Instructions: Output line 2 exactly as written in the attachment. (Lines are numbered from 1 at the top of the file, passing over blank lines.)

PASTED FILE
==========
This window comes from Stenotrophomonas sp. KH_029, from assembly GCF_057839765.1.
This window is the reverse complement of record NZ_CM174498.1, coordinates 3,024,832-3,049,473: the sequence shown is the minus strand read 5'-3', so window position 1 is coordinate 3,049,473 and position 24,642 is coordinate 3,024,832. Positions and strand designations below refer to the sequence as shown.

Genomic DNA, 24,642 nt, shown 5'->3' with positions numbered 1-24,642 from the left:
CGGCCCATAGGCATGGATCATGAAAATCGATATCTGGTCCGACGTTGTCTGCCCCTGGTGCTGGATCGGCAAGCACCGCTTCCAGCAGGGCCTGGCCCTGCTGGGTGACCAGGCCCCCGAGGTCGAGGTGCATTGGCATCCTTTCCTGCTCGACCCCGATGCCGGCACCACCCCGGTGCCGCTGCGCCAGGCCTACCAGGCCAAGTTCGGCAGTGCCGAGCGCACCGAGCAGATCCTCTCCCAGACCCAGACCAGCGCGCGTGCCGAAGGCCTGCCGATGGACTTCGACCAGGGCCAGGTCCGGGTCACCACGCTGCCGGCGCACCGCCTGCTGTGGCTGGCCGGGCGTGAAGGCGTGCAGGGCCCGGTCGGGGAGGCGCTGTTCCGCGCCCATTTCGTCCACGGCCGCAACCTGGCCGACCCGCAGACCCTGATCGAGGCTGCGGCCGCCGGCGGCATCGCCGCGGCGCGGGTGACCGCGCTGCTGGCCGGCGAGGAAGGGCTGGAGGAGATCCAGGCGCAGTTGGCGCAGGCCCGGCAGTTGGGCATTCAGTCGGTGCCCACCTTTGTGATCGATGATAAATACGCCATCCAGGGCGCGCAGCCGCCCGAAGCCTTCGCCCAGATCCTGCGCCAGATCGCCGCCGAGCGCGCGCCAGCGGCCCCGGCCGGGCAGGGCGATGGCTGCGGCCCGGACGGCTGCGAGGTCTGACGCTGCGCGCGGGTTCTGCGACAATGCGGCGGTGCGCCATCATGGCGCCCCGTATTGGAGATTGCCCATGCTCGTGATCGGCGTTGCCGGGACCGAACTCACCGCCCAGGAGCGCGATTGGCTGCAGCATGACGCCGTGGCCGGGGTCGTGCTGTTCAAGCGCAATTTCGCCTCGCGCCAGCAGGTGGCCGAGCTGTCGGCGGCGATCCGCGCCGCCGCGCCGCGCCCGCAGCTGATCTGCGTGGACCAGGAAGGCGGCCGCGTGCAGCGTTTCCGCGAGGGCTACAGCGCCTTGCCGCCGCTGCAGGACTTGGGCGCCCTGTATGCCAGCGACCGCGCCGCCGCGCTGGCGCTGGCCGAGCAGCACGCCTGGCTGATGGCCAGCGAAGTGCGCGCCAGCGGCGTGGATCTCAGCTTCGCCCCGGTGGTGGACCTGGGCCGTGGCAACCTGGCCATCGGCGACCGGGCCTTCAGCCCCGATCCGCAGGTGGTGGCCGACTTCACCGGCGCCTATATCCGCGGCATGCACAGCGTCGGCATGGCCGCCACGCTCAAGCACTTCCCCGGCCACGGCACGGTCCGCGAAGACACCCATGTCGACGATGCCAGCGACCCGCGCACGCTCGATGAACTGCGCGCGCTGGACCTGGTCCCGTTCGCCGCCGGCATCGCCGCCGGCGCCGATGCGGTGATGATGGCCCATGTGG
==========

This window is the reverse complement of record NZ_CM174498.1, coordinates 3,024,832-3,049,473: the sequence shown is the minus strand read 5'-3', so window position 1 is coordinate 3,049,473 and position 24,642 is coordinate 3,024,832. Positions and strand designations below refer to the sequence as shown.